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For the first 5 or so hours I was zoning out or lost. No matter the situation the narrator sounded like he was narrating a water buffalo wandering around in some national geographic show with no emotion. The voices all sounded the same I couldn't tell who was talking. I ended up stopping for the day and when I started it again he seemed to get a better rythem although I did find myself zoning out occasionally.
1 of 1 people found this review helpful
I didn't like the beginning. it didn't grasp my attention as much as the rest of bool. it starts to pick up on chapter 3. afterwards it is a damn good treat.
Fulgrim is a little different from most Heresy books in that its as much a horror story as it is a tragedy. Sometimes psychological, sometimes downright uncomfortable it's a far cry from the relatively straightforward morality of 40k novels. Mostly Fulgrim is the slow-burning tale of a cultured, urbane man of great learning whose love of perfection proves to be not only his own undoing but that of his Legion.
The book is quite a long one, allowing the reader to savour the full measure of the tragedy. McNeill has given the stories the full depth and context needed to follow the corruption of the Legion as a whole rather than relying on clumsy shortcuts. There's a few nods to King's Needful Things and some parts of False Gods find their way into the canvas but as a whole Fulgrim is as vast, decadent and ultimately disturbing as the artworks of the Primarch himself.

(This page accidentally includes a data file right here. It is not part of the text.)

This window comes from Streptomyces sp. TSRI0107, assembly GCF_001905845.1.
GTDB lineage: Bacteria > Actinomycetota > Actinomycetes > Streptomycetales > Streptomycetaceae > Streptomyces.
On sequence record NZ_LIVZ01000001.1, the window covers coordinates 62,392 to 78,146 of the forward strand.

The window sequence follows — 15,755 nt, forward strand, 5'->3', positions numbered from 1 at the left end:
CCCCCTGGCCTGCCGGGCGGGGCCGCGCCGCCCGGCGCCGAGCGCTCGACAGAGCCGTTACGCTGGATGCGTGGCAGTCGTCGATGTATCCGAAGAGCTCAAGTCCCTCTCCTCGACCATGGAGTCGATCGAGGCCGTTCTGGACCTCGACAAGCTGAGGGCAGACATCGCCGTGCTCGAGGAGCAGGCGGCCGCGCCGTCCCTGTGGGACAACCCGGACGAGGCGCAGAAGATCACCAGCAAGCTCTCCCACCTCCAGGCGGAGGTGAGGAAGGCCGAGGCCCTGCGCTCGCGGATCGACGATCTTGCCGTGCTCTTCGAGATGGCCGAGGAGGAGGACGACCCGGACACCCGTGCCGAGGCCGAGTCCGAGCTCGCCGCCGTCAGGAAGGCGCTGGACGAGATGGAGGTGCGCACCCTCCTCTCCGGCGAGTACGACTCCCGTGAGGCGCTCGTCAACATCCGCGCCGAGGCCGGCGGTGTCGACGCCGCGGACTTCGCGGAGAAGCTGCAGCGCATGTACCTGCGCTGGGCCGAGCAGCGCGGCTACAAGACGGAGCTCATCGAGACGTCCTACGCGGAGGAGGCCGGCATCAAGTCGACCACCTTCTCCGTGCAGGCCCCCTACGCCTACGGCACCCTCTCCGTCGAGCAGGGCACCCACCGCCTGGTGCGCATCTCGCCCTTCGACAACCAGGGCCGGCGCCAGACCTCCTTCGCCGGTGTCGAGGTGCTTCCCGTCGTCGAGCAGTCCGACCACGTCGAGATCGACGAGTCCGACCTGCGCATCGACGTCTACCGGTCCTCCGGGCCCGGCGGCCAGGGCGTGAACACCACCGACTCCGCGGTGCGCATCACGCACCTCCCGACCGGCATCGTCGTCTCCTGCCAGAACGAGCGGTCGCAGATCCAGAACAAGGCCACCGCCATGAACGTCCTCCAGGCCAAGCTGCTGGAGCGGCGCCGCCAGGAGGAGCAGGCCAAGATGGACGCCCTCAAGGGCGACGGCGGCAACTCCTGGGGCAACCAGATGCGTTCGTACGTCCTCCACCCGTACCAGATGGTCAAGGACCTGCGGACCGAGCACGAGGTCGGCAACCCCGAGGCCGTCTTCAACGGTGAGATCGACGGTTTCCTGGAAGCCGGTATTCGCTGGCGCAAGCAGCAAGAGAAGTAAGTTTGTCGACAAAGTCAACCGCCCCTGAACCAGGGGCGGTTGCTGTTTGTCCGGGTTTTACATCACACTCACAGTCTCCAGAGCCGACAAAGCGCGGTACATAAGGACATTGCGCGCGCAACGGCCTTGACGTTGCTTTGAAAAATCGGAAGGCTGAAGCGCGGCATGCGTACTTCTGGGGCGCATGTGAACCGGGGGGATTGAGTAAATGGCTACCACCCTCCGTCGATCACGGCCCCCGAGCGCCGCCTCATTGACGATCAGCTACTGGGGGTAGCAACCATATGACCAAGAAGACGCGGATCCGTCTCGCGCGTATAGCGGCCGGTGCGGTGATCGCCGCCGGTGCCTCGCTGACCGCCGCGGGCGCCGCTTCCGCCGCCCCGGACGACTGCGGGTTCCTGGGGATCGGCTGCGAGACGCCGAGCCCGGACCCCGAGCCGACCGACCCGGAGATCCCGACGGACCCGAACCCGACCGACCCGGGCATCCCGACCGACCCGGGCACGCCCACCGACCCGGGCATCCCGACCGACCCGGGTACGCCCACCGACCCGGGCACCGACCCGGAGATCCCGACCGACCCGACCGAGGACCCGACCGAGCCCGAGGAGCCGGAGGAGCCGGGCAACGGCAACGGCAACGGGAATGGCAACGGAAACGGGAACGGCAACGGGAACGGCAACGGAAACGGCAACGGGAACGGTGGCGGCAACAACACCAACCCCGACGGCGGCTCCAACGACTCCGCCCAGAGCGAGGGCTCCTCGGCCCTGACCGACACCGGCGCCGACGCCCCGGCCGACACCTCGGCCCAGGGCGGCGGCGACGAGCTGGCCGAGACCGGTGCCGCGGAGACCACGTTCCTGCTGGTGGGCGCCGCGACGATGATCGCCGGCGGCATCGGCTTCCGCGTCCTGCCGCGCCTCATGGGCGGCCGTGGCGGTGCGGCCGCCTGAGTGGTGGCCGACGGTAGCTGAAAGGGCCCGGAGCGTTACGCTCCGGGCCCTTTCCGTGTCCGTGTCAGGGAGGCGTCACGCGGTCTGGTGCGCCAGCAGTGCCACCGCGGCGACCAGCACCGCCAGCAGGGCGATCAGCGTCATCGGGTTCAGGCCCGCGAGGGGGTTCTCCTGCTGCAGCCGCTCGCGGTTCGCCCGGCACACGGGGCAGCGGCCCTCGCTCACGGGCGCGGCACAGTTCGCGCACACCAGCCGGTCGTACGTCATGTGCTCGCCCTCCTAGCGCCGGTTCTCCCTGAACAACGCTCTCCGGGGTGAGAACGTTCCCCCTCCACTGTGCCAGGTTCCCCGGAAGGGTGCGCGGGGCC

David Timson as narrator is an excellent choice. Here his tones work perfectly, capturing the honeyed, menacing tones of the Primarch and the arrogance of his Astartes. Fulgrim sounds like Edward Fox and Vespasian - Jack Hawkins. Nobody else could have pulled that off
4 of 4 people found this review helpful
fantastic instalment in an incredible series. Excellent performance. A must read for any emperor's children fans
2 of 2 people found this review helpful
really enjoyed it, bit slow to start but towards thd end I couldn't put it down
I think that the narrators don't do much honor to the emotions or tones of the Primarchs speeches.